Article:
While endogenous estrogen is the most common estrogen exposure, exogenous estrogen use has increased in the last few decades. A woman may encounter exogenous estrogen exposure via hormonal contraceptives, hormonal replacement, and endocrine therapy, often used to treat breast cancer. Despite the widespread use of hormonal birth control, there is limited and conflicting data on its impact on the brain. Some studies suggest a reduced risk of cognitive impairment, while others show no impact on the incidence rate of dementia.  Data supporting the use of hormone replacement therapy to reduce the risk for Alzheimer’s dementia is similarly mixed, with the greatest potential benefit observed among women under the age of 60 who start hormone replacement therapy shortly after the onset of menopausal symptoms. For women over 60 or those 10 to 20 years past the onset of menopause, hormone therapy appears less favorable due to the greater absolute risks of dementia, coronary heart disease, stroke, and venous thromboembolism.  Lastly, endocrine therapy for hormone receptor-positive breast cancer can include estrogen blockers and aromatase inhibitors to suppress estrogenic function throughout the body. However, the influence of endocrine therapy remains unclear; endocrine therapy is often combined with chemotherapy, which has well-documented detrimental effects on bodily functions and cognitive and brain function. Further research is needed on all exogenous estrogen therapies to produce more generalizable results.
“Data supporting the use of hormone replacement therapy to reduce the risk for Alzheimer’s dementia is similarly mixed, with the greatest potential benefit observed among women under the age of 60 who start hormone replacement therapy shortly after the onset of menopausal symptoms.”
Individuals could benefit from the use of fertility awareness-based methods (FABMs) by learning to recognize hormonal abnormalities, including low estradiol states. These methods can be utilized early in a women’s reproductive years through menopause at little to no cost to the patient and without pharmaceutical intervention. A woman with low circulating levels of estrogen may experience limited cervical fluid and anovulatory cycles resulting in oligomenorrhea, amenorrhea or infertility, which are more easily identifiable when women chart their cycle. Earlier recognition of hormonal abnormalities and treatment using a restorative reproductive approach can lead to a longer, more consistent lifetime estrogen exposure and the reduced risk of Alzheimer’s dementia.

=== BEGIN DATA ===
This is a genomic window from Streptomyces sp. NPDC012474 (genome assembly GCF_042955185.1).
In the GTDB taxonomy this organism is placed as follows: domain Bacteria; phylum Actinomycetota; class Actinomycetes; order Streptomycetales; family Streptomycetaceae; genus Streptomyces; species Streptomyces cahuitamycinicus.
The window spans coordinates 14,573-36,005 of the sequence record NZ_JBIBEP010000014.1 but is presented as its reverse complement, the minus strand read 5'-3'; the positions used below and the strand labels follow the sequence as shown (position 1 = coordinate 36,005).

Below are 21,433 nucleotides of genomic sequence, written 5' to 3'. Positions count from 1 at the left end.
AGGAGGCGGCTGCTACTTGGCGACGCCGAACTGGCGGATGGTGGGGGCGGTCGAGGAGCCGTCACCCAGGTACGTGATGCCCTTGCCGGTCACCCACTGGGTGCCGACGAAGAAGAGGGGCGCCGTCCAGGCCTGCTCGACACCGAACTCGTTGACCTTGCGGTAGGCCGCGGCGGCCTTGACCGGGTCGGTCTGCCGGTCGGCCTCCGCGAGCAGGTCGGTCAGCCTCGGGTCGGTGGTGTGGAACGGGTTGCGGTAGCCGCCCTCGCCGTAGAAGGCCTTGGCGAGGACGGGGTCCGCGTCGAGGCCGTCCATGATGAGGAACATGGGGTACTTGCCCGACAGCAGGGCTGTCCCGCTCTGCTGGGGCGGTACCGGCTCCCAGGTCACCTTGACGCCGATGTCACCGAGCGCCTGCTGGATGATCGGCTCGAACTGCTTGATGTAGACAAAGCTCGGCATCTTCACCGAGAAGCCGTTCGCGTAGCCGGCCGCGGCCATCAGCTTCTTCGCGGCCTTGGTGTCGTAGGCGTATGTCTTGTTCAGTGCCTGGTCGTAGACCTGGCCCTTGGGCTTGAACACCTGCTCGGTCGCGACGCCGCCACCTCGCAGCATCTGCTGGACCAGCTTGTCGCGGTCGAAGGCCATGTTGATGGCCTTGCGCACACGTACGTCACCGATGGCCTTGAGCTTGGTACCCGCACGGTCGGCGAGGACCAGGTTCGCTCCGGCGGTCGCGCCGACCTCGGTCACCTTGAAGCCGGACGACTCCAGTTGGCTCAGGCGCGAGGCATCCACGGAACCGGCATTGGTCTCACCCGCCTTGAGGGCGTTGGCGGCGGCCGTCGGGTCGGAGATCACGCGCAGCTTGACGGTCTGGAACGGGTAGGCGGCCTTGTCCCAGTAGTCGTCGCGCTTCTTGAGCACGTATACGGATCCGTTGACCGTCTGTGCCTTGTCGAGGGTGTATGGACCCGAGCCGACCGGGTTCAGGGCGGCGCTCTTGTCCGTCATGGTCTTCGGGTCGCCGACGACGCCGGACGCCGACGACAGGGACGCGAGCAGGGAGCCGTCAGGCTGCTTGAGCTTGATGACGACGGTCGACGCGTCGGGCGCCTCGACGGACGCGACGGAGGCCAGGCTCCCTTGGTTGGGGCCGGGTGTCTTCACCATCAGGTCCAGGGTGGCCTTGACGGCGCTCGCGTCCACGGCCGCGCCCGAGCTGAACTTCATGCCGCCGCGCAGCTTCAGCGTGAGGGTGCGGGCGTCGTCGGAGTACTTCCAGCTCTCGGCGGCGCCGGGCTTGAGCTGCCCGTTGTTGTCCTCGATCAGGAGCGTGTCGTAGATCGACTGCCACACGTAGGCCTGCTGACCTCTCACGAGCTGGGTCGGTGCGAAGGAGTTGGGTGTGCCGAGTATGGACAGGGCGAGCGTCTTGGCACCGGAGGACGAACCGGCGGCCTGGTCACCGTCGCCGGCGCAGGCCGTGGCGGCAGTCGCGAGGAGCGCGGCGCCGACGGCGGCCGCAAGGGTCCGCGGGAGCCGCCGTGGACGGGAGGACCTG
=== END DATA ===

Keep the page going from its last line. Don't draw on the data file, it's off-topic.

Given the observed connection between the female sex and risk of Alzheimer’s dementia and cognitive aging, there is need for further research on the important role of endogenous estradiol. Inconsistent findings between studies regarding endogenous and exogenous estrogen exposure may be due to length of exposure, age of initiation, formulation, and dosage throughout their lifetime. More in-depth clinical studies are needed to investigate the unique relationship between sex, age, sex steroid hormones, and the risk for Alzheimer’s dementia in the development of preventative care.
 Jett S, Malviya N, Schelbaum E, et al. Endogenous and Exogenous Estrogen Exposures: How Women’s Reproductive Health Can Drive Brain Aging and Inform Alzheimer’s Prevention. Front Aging Neurosci. 2022;14:831807. Published 2022 Mar 9. doi:10.3389/fnagi.2022.831807
 The NAMS 2017 Hormone Therapy Position Statement Advisory Panel. The 2017 hormone therapy position statement of The North American Menopause Society. Menopause. 2017;24(7):728-753. doi:10.1097/GME.0000000000000921
ABOUT THE AUTHOR
T. Morgan Moody, MS4
T. Morgan Moody is a 4th year medical student at Oklahoma State College of Osteopathic Medicine in Tulsa, Oklahoma. She completed her undergraduate degree in psychology at the University of Oklahoma in Norman, Oklahoma. She is interested in pursuing a career in women’s health in rural and underserved communities. Morgan became interested in fertility-awareness based methods so she would be able to provide contraception to all her patients regardless of their background.